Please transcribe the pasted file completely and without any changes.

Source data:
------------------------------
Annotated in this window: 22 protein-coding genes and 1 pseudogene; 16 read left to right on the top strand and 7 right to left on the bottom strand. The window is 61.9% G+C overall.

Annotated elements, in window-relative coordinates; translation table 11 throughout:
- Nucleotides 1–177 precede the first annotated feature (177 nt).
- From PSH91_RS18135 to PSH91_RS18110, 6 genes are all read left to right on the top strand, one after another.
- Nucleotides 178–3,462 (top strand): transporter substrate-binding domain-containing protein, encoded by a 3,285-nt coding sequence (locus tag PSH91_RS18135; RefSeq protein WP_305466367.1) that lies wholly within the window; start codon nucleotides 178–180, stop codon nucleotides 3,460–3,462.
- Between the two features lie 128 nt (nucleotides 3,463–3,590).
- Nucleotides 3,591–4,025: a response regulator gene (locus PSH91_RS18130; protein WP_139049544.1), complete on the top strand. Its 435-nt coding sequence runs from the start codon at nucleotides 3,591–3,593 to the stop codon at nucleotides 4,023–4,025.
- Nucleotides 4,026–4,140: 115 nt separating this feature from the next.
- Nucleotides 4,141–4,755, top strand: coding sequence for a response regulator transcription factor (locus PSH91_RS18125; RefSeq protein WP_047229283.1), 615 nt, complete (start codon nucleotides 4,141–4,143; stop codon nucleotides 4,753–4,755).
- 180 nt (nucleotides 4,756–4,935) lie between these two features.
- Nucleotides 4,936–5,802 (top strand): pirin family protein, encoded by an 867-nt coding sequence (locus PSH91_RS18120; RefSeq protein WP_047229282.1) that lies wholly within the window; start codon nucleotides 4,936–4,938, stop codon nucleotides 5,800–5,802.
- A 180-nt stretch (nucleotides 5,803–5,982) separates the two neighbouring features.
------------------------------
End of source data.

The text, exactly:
Annotated in this window: 22 protein-coding genes and 1 pseudogene; 16 read left to right on the top strand and 7 right to left on the bottom strand. The window is 61.9% G+C overall.

Annotated elements, in window-relative coordinates; translation table 11 throughout:
- Nucleotides 1–177 precede the first annotated feature (177 nt).
- From PSH91_RS18135 to PSH91_RS18110, 6 genes are all read left to right on the top strand, one after another.
- Nucleotides 178–3,462 (top strand): transporter substrate-binding domain-containing protein, encoded by a 3,285-nt coding sequence (locus tag PSH91_RS18135; RefSeq protein WP_305466367.1) that lies wholly within the window; start codon nucleotides 178–180, stop codon nucleotides 3,460–3,462.
- Between the two features lie 128 nt (nucleotides 3,463–3,590).
- Nucleotides 3,591–4,025: a response regulator gene (locus PSH91_RS18130; protein WP_139049544.1), complete on the top strand. Its 435-nt coding sequence runs from the start codon at nucleotides 3,591–3,593 to the stop codon at nucleotides 4,023–4,025.
- Nucleotides 4,026–4,140: 115 nt separating this feature from the next.
- Nucleotides 4,141–4,755, top strand: coding sequence for a response regulator transcription factor (locus PSH91_RS18125; RefSeq protein WP_047229283.1), 615 nt, complete (start codon nucleotides 4,141–4,143; stop codon nucleotides 4,753–4,755).
- 180 nt (nucleotides 4,756–4,935) lie between these two features.
- Nucleotides 4,936–5,802 (top strand): pirin family protein, encoded by an 867-nt coding sequence (locus PSH91_RS18120; RefSeq protein WP_047229282.1) that lies wholly within the window; start codon nucleotides 4,936–4,938, stop codon nucleotides 5,800–5,802.
- A 180-nt stretch (nucleotides 5,803–5,982) separates the two neighbouring features.